Saturday, September 30, 2023

It Rained, Can I Go to the Beach?

Image as of 2:00pm January 9, 2018.

We got rain last week – over 1.25 inches at San Diego International Airport. Which is great, from the perspective of watering the parched earth. But, for ocean-goers, the rain brings a negative side as well – pollution.

As we reported in November, the Tijuana River carries water downstream from Mexico into the ocean in Imperial Beach. That river bed is usually dry and only flows (or, is only supposed to flow) when there is rain. That all sounds fine until you learn that when the rain water builds up in the river bed, it carries all of the garbage, sediment, and industrial pollution that has been thrown into the bed. That then flows into the ocean in Imperial Beach and, depending on where the currents go, it flows away in the ocean – or up the coast to Coronado and sometimes further.

Additionally, raw sewage gets dumped directly into the Tijuana River when it rains. This became most apparent in February of 2017 when millions of gallons of raw sewage were spilled directly from Tijuana into the river and, ultimately, into the ocean in Imperial Beach. Last week, according to the activist group Citizens Against Sewage, another billion gallons of “flow” came through the river carrying all manner of visible debris and also, less visible pollution.

After it rains, citizens are advised by the County of San Diego to not enter the water for 72 hours. According to the San Diego County Department of Environmental Health Water Quality Website: “General (Rain) Advisories are issued when rainfall equal to or greater than 0.20 inch is received in coastal or valley areas of San Diego County… The Department of Environmental Health (DEH) advises beach users to avoid contact with ocean and bay waters for a period of 72 hours after rainfall ends.”

Last week, however, the County actually closed beaches (as opposed to advising they not be used). The County closes beaches whenever “the Tijuana River discharges to the ocean as the Tijuana River is known to be impacted with sewage.”

The closure was not surprising for Imperial Beach. In fact, it has faced beach closures at a much higher rate than other San Diego County beaches over the last ten years – more than 400 times. It was somewhat more surprising that Silver Strand Beach was also closed. That beach has been closed over the same period at about a quarter the rate of Imperial Beach.

Many Coronadans then wondered when they might, once again, enter the water safely at Silver Strand. And, where they could go to for quick and reliable information on the water quality of the beach. Local surfer, Daron Case, asked on January 13, “My beach at the Cays (Silver Strand State Beach) is still reflected as closed per [DEH]. I just went to City of Coronado’s website to check the water quality lab tests results for North Beach… the last lab result test available to view is December 27th last year. This doesn’t help much to evaluate current conditions after the spill this week… Why aren’t Coronado’s lab results this year reflected in the website?”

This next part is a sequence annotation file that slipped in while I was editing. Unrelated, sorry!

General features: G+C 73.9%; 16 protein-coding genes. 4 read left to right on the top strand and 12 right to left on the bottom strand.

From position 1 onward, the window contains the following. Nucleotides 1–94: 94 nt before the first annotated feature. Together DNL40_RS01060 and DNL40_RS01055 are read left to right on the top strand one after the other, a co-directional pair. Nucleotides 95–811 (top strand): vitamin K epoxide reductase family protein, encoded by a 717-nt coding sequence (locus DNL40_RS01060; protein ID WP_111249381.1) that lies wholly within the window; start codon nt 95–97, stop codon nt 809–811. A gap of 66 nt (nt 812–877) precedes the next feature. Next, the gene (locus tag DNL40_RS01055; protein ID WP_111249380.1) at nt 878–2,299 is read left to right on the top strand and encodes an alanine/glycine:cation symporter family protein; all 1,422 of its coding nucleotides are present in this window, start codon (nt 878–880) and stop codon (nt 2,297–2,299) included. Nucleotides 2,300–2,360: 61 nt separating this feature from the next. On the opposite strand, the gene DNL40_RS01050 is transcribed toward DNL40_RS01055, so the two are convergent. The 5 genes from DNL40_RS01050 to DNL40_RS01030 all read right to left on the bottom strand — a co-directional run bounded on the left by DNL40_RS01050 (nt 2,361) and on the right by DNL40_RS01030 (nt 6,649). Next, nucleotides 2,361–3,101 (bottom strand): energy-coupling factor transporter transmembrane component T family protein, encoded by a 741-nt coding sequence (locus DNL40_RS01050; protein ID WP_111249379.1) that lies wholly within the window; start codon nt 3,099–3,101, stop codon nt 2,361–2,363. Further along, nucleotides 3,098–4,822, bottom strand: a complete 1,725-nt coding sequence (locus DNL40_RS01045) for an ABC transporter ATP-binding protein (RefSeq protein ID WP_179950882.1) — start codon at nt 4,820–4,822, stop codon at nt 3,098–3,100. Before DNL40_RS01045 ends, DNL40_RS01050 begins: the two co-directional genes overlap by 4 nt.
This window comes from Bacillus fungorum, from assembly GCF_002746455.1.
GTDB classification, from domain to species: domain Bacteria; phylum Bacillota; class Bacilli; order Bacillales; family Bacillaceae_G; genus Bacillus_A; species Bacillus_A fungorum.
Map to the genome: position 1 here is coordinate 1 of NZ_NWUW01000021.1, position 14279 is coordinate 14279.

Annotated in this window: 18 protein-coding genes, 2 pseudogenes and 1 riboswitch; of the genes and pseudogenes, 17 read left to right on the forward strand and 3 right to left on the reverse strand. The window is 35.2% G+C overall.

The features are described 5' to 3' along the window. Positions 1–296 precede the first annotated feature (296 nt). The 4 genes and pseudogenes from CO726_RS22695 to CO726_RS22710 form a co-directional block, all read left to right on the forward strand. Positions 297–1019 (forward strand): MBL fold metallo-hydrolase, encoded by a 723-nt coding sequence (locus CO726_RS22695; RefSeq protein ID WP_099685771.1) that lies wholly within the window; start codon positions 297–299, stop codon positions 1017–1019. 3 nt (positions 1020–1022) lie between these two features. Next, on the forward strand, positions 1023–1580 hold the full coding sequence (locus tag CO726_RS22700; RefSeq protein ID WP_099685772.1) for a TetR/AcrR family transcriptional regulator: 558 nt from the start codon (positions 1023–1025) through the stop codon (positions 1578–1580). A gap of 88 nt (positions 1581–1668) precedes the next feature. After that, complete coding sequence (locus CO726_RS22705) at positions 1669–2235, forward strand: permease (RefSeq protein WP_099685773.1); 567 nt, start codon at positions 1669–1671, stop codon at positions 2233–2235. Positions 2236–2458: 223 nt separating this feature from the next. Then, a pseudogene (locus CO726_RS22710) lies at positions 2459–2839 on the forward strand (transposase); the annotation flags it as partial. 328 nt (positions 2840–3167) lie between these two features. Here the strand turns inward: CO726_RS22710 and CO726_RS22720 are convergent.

The City Manager’s Office recommends use of the San Diego County website for knowing beach water quality. While presumably the City of Coronado could do its own testing (and does at times), it relies upon the testing done by the County for beach closures and advisories, for the most part.

We contacted the City Manager’s office to understand the role the City of Coronado plays in monitoring and reporting water quality. According to Janine Zuniga, Senior Management Analyst, “When the beach is closed, it is because the County [as opposed to the City of Coronado] closed it.”  She indicated that the City of Coronado does not routinely test waters after a rain event – “Only if there is a reported spill or someone witnesses contamination in some way.”  She says this is because “it’s already being done. It would just be repetitious and expensive.”

City of Coronado logoWhen asked about the water quality lab tests that are listed on the City Website, Zuniga said that they were updated as results come in and that the new data from January were updated on Thursday, January 18, of this week. Prior to this time, the most updated results for North Beach were from December 27.

So, as we reported earlier, still the best resource for knowing the reported water quality at the beach is the County website (  Bear in mind however, that reporting lags testing fairly significantly – it usually takes from 48-96 hours to get results back (still better than the several weeks it took to get the North Beach test results on the city website). The significant lag is a big problem that remains to be resolved.

And, of course, the real issue is the Tijuana River sewage. That is a problem many are working on in numerous ways. We will report more on this in the coming weeks.

Luan Troxel
Luan Troxel
Luan’s background spans a range of industries from academia to management consulting to investment banking. Along the way, she earned an undergraduate degree in political science at Northwestern University, a PhD in the same field from the University of Michigan and an MBA from Columbia University. She has lived on both coasts and many states in between, as well as in Bulgaria and Germany. Have news to share? Send tips, story ideas or letters to the editor to [email protected]